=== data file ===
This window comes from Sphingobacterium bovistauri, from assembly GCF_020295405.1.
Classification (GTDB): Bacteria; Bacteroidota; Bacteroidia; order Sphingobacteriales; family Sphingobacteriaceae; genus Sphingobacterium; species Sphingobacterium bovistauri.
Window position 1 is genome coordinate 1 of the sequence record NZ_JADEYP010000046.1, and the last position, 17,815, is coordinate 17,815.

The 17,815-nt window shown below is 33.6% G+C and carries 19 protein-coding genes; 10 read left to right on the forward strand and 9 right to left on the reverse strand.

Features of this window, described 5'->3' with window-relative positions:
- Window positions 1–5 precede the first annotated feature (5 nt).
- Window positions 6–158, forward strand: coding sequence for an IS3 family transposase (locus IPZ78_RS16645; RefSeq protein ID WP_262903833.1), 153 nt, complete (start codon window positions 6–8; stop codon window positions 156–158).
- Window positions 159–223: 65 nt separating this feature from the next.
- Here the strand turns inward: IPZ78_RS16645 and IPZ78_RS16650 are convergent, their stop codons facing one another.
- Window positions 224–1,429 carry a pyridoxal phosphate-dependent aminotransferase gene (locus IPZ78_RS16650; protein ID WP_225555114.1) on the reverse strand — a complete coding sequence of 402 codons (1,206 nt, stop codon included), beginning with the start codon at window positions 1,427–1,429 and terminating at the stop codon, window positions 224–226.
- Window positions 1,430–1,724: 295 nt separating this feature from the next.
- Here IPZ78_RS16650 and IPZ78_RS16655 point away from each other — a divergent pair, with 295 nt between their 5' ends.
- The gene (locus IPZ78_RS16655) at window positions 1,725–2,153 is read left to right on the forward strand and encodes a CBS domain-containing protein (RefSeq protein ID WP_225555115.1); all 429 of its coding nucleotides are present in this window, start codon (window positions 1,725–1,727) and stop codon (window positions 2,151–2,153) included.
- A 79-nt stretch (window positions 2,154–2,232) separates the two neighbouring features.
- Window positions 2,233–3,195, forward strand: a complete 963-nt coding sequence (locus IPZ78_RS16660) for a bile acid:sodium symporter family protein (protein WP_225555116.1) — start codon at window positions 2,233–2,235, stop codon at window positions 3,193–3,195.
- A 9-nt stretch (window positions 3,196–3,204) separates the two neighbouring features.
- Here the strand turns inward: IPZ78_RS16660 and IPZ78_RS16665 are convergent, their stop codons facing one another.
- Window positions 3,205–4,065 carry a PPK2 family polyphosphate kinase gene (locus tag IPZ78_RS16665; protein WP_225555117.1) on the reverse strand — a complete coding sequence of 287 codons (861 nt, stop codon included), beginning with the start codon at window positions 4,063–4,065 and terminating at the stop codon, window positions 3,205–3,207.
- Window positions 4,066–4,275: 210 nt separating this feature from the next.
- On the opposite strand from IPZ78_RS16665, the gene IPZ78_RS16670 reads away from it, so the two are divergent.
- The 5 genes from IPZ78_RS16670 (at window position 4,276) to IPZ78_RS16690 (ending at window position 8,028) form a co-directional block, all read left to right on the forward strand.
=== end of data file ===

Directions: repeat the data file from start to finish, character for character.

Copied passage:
This window comes from Sphingobacterium bovistauri, from assembly GCF_020295405.1.
Classification (GTDB): Bacteria; Bacteroidota; Bacteroidia; order Sphingobacteriales; family Sphingobacteriaceae; genus Sphingobacterium; species Sphingobacterium bovistauri.
Window position 1 is genome coordinate 1 of the sequence record NZ_JADEYP010000046.1, and the last position, 17,815, is coordinate 17,815.

The 17,815-nt window shown below is 33.6% G+C and carries 19 protein-coding genes; 10 read left to right on the forward strand and 9 right to left on the reverse strand.

Features of this window, described 5'->3' with window-relative positions:
- Window positions 1–5 precede the first annotated feature (5 nt).
- Window positions 6–158, forward strand: coding sequence for an IS3 family transposase (locus IPZ78_RS16645; RefSeq protein ID WP_262903833.1), 153 nt, complete (start codon window positions 6–8; stop codon window positions 156–158).
- Window positions 159–223: 65 nt separating this feature from the next.
- Here the strand turns inward: IPZ78_RS16645 and IPZ78_RS16650 are convergent, their stop codons facing one another.
- Window positions 224–1,429 carry a pyridoxal phosphate-dependent aminotransferase gene (locus IPZ78_RS16650; protein ID WP_225555114.1) on the reverse strand — a complete coding sequence of 402 codons (1,206 nt, stop codon included), beginning with the start codon at window positions 1,427–1,429 and terminating at the stop codon, window positions 224–226.
- Window positions 1,430–1,724: 295 nt separating this feature from the next.
- Here IPZ78_RS16650 and IPZ78_RS16655 point away from each other — a divergent pair, with 295 nt between their 5' ends.
- The gene (locus IPZ78_RS16655) at window positions 1,725–2,153 is read left to right on the forward strand and encodes a CBS domain-containing protein (RefSeq protein ID WP_225555115.1); all 429 of its coding nucleotides are present in this window, start codon (window positions 1,725–1,727) and stop codon (window positions 2,151–2,153) included.
- A 79-nt stretch (window positions 2,154–2,232) separates the two neighbouring features.
- Window positions 2,233–3,195, forward strand: a complete 963-nt coding sequence (locus IPZ78_RS16660) for a bile acid:sodium symporter family protein (protein WP_225555116.1) — start codon at window positions 2,233–2,235, stop codon at window positions 3,193–3,195.
- A 9-nt stretch (window positions 3,196–3,204) separates the two neighbouring features.
- Here the strand turns inward: IPZ78_RS16660 and IPZ78_RS16665 are convergent, their stop codons facing one another.
- Window positions 3,205–4,065 carry a PPK2 family polyphosphate kinase gene (locus tag IPZ78_RS16665; protein WP_225555117.1) on the reverse strand — a complete coding sequence of 287 codons (861 nt, stop codon included), beginning with the start codon at window positions 4,063–4,065 and terminating at the stop codon, window positions 3,205–3,207.
- Window positions 4,066–4,275: 210 nt separating this feature from the next.
- On the opposite strand from IPZ78_RS16665, the gene IPZ78_RS16670 reads away from it, so the two are divergent.
- The 5 genes from IPZ78_RS16670 (at window position 4,276) to IPZ78_RS16690 (ending at window position 8,028) form a co-directional block, all read left to right on the forward strand.